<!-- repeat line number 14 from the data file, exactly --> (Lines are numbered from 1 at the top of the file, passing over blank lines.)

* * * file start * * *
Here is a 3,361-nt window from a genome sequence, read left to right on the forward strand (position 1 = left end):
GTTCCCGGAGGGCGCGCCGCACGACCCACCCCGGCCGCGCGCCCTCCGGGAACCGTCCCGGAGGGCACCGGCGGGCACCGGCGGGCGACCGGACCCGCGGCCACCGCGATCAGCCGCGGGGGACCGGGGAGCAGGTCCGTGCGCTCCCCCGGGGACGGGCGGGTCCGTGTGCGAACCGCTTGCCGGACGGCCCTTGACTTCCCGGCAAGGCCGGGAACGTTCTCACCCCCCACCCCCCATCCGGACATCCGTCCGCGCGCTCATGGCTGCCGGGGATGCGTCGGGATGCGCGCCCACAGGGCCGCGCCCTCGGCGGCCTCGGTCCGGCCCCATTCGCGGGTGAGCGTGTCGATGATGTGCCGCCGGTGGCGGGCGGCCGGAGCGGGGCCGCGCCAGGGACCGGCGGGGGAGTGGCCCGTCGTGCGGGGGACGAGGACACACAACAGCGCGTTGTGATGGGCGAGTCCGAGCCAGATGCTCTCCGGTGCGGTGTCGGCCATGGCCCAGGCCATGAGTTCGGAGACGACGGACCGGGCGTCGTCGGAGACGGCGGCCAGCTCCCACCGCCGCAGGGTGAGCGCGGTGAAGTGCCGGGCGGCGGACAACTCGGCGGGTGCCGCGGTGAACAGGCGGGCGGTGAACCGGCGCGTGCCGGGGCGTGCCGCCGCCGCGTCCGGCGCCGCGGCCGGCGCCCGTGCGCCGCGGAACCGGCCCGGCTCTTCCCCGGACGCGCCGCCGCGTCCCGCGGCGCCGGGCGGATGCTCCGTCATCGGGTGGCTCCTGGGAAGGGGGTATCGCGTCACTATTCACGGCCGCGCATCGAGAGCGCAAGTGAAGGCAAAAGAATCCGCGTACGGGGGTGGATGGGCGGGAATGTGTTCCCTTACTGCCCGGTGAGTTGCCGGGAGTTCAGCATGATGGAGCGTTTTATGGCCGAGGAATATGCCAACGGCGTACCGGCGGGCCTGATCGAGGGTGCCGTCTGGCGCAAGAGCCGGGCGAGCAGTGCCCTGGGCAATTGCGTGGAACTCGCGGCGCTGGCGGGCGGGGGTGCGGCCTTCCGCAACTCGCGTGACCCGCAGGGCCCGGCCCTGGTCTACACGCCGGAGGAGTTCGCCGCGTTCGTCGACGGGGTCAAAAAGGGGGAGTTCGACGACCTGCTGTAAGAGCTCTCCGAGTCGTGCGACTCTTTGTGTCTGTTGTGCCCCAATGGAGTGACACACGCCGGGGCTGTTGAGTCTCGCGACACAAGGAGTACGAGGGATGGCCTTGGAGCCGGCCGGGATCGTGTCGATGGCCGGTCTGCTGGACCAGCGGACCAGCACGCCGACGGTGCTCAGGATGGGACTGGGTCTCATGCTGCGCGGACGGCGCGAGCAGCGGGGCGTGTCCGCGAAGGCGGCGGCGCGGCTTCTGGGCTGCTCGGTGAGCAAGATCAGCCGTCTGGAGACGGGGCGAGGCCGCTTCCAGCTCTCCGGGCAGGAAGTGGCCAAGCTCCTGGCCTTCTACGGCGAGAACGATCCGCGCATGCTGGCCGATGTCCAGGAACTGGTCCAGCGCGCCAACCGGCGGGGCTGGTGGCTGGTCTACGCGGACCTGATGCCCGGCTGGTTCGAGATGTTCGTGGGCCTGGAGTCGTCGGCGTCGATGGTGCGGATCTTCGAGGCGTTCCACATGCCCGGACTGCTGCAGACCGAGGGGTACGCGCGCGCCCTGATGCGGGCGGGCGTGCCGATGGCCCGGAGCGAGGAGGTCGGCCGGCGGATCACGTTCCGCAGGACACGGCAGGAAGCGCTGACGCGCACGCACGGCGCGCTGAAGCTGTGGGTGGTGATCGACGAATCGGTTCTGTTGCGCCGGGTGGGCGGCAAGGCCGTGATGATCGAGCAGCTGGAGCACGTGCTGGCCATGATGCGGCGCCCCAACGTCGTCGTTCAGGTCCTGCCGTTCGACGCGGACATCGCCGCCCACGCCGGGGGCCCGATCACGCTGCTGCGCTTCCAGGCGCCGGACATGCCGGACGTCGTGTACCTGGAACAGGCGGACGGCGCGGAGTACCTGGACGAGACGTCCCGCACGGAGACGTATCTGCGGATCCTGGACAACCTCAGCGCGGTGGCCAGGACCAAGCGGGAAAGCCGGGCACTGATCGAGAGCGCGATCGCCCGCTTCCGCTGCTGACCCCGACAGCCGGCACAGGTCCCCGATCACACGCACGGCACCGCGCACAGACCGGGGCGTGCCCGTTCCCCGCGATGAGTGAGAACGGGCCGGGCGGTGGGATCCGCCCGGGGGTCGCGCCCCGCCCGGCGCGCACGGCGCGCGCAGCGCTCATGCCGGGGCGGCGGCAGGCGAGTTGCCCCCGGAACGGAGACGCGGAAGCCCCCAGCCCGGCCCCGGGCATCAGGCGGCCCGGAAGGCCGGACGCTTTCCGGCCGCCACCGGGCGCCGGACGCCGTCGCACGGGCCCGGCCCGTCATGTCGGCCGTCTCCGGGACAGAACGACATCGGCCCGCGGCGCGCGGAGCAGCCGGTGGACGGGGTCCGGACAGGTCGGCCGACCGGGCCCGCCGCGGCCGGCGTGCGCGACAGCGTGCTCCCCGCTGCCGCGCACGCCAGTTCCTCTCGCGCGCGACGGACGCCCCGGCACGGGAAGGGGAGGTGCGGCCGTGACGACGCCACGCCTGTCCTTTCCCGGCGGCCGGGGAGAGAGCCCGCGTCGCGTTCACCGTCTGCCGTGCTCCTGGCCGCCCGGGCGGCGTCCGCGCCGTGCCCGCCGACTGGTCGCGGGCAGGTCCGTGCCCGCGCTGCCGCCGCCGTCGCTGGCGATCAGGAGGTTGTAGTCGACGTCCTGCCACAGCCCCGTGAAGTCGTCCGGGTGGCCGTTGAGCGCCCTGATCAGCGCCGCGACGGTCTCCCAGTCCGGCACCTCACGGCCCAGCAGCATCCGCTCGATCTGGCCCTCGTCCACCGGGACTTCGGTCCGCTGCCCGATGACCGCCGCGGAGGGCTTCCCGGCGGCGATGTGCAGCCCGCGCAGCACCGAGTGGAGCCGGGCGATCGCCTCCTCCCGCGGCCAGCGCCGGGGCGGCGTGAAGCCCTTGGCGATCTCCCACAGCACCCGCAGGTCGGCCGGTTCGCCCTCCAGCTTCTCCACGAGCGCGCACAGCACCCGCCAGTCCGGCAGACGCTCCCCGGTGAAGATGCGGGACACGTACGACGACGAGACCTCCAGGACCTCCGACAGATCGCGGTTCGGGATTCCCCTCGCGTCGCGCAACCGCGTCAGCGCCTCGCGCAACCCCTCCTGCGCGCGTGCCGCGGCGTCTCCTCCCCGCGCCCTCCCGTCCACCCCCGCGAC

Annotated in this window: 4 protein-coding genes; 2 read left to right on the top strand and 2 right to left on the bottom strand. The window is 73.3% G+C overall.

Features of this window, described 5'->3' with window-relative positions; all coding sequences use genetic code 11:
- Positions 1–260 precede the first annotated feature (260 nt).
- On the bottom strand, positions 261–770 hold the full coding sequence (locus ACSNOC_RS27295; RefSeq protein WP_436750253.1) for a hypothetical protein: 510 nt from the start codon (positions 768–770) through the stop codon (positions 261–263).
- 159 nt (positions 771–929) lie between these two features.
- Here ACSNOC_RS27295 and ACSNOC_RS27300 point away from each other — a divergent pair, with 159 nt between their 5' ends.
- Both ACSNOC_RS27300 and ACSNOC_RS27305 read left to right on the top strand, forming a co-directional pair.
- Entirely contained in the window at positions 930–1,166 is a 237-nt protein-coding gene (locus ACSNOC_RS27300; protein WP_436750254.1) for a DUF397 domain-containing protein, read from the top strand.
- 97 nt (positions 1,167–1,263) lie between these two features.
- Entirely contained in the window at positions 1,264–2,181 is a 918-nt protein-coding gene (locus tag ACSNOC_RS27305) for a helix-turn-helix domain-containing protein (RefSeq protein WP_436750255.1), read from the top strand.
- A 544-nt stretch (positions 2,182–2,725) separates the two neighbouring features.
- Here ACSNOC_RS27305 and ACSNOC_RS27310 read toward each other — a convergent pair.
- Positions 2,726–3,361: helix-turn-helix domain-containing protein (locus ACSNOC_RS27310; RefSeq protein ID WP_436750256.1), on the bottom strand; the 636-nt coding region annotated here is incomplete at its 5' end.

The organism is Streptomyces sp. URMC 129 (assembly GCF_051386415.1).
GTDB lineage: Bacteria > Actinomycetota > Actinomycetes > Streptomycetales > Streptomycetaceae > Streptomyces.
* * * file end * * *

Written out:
- Here ACSNOC_RS27305 and ACSNOC_RS27310 read toward each other — a convergent pair.